Growing up, I always felt different than those around me. I was very smart and did well in classes, but I never liked presenting in front of the class. My anxiety started as young as I could remember and is something that I battle with now, even after completing many many years of schooling.
I always felt judged by those around me, always thought that they didn’t want to hear what I was saying or that they just wanted me to be done. It was never fun starting a presentation that you knew had to last at least 30 minutes.
This specific presentation was entitled “How smoking weed helps your brain.”. The presentation was all about Alzheimer’s and how smoking helped decline the speed at which someone loses their memory. I practiced my speech and the presentation for 3 weeks, nonstop. I was prepared, I knew everything there was to know about both topics. I was good to go, or at least I thought.
My name was called and it was my turn to present to the class. Standing in front of everyone, I felt a sudden intense fear. This was different. I had never felt this before. I became so scared that my heart was racing and my hands were sweating. Hating presentations was one thing, but this was different.
I stood there for what felt like forever without saying a word. After what I thought was about 10 minutes, I started my presentation. The fear was gone, my heart was back to normal, and my palms were not sweating anymore; it was like nothing ever happened.
Talking to my professor at the end of the class, I realized that I had had my first ever anxiety attack. I was told that even though I felt like it would last forever, it was only for a few moments. My professor stated that she could see it in my face but that she knew I would be okay.
Anxiety attacks are not considered a clinical diagnosis but they often relate to panic attacks. Many people worldwide experience anxiety attacks but signs and symptoms vary greatly.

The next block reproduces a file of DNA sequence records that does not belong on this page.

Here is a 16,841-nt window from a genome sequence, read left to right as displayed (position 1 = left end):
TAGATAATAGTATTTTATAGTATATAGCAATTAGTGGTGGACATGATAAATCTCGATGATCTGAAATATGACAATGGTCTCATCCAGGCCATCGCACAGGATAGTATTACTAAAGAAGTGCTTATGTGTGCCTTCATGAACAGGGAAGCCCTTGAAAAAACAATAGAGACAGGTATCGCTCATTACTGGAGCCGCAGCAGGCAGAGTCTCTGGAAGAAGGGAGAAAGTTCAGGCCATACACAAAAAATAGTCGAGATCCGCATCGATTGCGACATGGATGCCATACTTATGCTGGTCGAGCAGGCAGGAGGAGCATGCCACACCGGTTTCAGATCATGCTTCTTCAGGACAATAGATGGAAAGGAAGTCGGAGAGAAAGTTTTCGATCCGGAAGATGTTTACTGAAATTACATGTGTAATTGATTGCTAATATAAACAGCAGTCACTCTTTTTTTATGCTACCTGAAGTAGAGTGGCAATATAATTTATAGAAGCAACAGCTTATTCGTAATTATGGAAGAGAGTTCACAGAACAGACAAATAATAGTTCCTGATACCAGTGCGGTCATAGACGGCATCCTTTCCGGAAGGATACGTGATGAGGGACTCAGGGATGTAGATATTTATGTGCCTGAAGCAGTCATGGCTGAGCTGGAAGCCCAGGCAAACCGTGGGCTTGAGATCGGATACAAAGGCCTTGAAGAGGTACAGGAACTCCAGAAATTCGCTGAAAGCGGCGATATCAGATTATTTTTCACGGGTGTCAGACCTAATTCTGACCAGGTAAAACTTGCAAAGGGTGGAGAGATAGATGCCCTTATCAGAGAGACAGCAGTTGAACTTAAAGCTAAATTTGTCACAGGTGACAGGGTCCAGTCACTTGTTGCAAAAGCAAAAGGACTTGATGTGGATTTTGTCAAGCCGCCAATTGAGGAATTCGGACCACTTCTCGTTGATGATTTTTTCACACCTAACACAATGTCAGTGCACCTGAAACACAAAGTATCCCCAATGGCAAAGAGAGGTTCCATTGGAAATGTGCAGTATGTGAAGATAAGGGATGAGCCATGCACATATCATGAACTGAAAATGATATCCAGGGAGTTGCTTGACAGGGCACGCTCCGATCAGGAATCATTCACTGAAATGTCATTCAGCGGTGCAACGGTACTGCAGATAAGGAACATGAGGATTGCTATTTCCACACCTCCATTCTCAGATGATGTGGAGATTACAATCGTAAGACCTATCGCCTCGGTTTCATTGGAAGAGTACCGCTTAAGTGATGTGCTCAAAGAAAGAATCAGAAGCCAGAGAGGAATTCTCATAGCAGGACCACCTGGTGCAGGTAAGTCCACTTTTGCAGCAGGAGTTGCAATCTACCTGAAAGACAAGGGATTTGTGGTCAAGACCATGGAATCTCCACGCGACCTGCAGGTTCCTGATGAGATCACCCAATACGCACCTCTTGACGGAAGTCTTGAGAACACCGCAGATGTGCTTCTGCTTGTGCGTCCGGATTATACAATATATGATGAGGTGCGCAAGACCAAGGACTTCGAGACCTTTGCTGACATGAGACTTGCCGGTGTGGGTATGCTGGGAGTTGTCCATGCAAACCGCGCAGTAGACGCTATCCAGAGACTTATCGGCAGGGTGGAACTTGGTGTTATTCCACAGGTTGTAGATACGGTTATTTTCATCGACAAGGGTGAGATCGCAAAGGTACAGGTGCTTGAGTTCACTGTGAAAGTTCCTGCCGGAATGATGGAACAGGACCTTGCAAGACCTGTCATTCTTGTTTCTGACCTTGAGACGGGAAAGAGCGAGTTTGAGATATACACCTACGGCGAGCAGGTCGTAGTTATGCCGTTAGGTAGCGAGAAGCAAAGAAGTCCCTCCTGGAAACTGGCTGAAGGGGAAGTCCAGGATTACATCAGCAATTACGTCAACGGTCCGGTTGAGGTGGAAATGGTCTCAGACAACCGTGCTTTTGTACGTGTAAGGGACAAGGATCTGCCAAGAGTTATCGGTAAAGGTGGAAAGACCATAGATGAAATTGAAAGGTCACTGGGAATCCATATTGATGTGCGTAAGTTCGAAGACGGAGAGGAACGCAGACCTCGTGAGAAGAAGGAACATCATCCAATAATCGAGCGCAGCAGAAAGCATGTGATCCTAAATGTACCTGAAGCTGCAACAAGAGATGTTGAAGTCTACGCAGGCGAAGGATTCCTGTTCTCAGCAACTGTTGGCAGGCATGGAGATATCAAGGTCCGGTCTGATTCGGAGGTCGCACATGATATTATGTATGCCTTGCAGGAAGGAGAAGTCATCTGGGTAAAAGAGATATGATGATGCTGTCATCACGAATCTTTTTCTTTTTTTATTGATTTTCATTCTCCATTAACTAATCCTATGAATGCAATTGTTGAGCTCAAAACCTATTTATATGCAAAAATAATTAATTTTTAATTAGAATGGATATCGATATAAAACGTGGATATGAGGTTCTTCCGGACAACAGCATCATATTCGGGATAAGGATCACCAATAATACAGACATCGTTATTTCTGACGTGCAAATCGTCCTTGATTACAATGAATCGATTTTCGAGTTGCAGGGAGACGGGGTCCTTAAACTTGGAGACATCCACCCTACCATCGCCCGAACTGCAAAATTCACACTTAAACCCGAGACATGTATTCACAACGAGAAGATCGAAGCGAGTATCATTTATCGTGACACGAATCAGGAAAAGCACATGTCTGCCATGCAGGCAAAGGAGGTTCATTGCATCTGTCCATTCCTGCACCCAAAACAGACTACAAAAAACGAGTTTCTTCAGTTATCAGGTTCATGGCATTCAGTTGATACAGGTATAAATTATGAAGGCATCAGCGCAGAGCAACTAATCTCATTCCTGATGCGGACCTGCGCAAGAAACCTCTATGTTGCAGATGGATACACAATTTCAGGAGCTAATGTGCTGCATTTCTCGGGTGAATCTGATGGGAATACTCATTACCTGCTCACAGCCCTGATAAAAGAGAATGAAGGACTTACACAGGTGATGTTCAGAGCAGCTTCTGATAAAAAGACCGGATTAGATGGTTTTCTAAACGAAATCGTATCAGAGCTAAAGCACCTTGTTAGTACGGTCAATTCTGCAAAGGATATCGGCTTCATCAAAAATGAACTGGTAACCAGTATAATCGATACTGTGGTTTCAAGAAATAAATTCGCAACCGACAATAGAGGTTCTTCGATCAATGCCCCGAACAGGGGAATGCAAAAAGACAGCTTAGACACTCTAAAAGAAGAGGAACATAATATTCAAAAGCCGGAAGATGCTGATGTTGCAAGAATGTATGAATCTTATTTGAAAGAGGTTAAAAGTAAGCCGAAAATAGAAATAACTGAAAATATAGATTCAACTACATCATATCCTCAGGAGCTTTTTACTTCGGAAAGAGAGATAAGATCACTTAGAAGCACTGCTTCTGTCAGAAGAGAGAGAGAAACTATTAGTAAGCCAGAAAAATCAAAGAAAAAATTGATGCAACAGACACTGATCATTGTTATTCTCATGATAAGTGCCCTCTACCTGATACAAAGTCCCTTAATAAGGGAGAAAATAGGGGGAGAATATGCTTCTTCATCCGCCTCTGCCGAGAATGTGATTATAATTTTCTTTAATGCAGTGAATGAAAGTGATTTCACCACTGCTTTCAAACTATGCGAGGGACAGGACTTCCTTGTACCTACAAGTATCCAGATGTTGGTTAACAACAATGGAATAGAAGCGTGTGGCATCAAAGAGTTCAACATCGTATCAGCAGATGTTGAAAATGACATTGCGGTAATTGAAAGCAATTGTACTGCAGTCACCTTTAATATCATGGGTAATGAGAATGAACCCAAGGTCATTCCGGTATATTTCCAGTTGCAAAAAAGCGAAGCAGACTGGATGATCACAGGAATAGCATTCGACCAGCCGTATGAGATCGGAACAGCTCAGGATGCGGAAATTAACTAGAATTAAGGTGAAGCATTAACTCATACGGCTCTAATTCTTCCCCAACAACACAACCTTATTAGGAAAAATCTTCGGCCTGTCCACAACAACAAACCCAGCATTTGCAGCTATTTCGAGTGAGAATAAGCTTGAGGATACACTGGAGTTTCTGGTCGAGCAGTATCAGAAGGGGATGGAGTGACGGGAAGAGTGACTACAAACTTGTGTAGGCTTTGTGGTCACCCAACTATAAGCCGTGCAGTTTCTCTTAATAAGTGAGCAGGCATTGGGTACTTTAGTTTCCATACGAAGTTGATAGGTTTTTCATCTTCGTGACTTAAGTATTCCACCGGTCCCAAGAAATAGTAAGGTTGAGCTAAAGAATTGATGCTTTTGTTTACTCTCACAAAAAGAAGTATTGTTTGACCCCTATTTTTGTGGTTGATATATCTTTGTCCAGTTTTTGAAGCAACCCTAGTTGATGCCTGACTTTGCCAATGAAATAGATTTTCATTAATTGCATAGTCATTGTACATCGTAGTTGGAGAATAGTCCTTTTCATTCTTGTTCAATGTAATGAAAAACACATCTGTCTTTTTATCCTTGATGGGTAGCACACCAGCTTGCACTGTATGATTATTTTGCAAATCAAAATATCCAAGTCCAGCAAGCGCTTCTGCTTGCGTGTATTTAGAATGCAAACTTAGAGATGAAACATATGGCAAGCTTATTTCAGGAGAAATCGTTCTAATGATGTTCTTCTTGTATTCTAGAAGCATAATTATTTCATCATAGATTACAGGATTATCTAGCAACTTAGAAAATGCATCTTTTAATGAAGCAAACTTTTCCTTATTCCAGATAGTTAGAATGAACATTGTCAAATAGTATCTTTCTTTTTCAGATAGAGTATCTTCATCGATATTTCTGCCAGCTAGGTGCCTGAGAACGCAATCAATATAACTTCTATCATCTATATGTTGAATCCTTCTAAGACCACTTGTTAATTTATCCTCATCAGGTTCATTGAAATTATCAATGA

Some symptoms of anxiety attacks may last for mere moments, while others may last for a few days. Here are some of the common anxiety attack symptoms:
- Difficulty sleeping
- Dry mouth
- Headache that may not go away with medication
- Muscle tension in either one specific spot or throughout your body
- Rapid heart rate
- Tightness in the chest and throat
- Trouble concentrating on things you enjoy
- Increased worry
If this is something that occurs often, it is best to talk to your doctor to conduct a physical exam in order to rule out other health concerns, as signs and symptoms often tend to overlap. If no underlying conditions are identified, a mental health professional for counseling may be your next stop to help start the process of finding the cause of your anxiety.
Top causes of anxiety:
- Family history of mental health conditions
- Personality factors
- Ongoing stressful events
- Physical health problems
- Substance abuse
Remember… Everyone is different and there does not need to be a definitive answer to where the anxiety comes from. Most importantly, remember to recognize the signs and symptoms and seek assistance when needed. Anxiety will also most certainly increase based on the situation that you are currently battling.
Some stressful situations include:
- A major life change like becoming a parent
- Handling an illness
- Worrying about money
- Change in relationship status
- Public speaking
- Change in employment status
- Issues with friends or family
These types of situations can cause minimal anxiety (some may consider this normal) all the way to causing an anxiety attack. While the anxiety may only be temporary, it can still cause a great deal of stress and ultimately disrupt your normal routine. This is where having proper support such as a counselor or therapist would be beneficial. They can use their skills to help you create coping skills that can either be used to help minimize anxiety before it occurs or even to be used as a way to calm yourself down during an anxiety attack.
While I did not have the ability at the time of my very scary anxiety attack to calm myself down, I have since taken the proper steps to find what works for me.
First and foremost, I take a step back and allow myself to take a deep breath. The minute the anxiety is present is ideal for this as controlling my breathing keeps me grounded. I do this with my eyes closed in order to eliminate any other factors that can distract me. This provides the time needed to identify I am having an anxiety attack and helps me realize this is only temporary. I remain in this setting for as long as possible. Typically after about 5 minutes of just deep focus on my breath, I am able to remain calm and determine the trigger of the most recent attack. This is not easy to master and can take multiple attempts, but it is important to remember that there are solutions that can help you better manage your anxiety.
Work with your counselor or therapist on ways to help minimize the effects of an anxiety attack before another one occurs!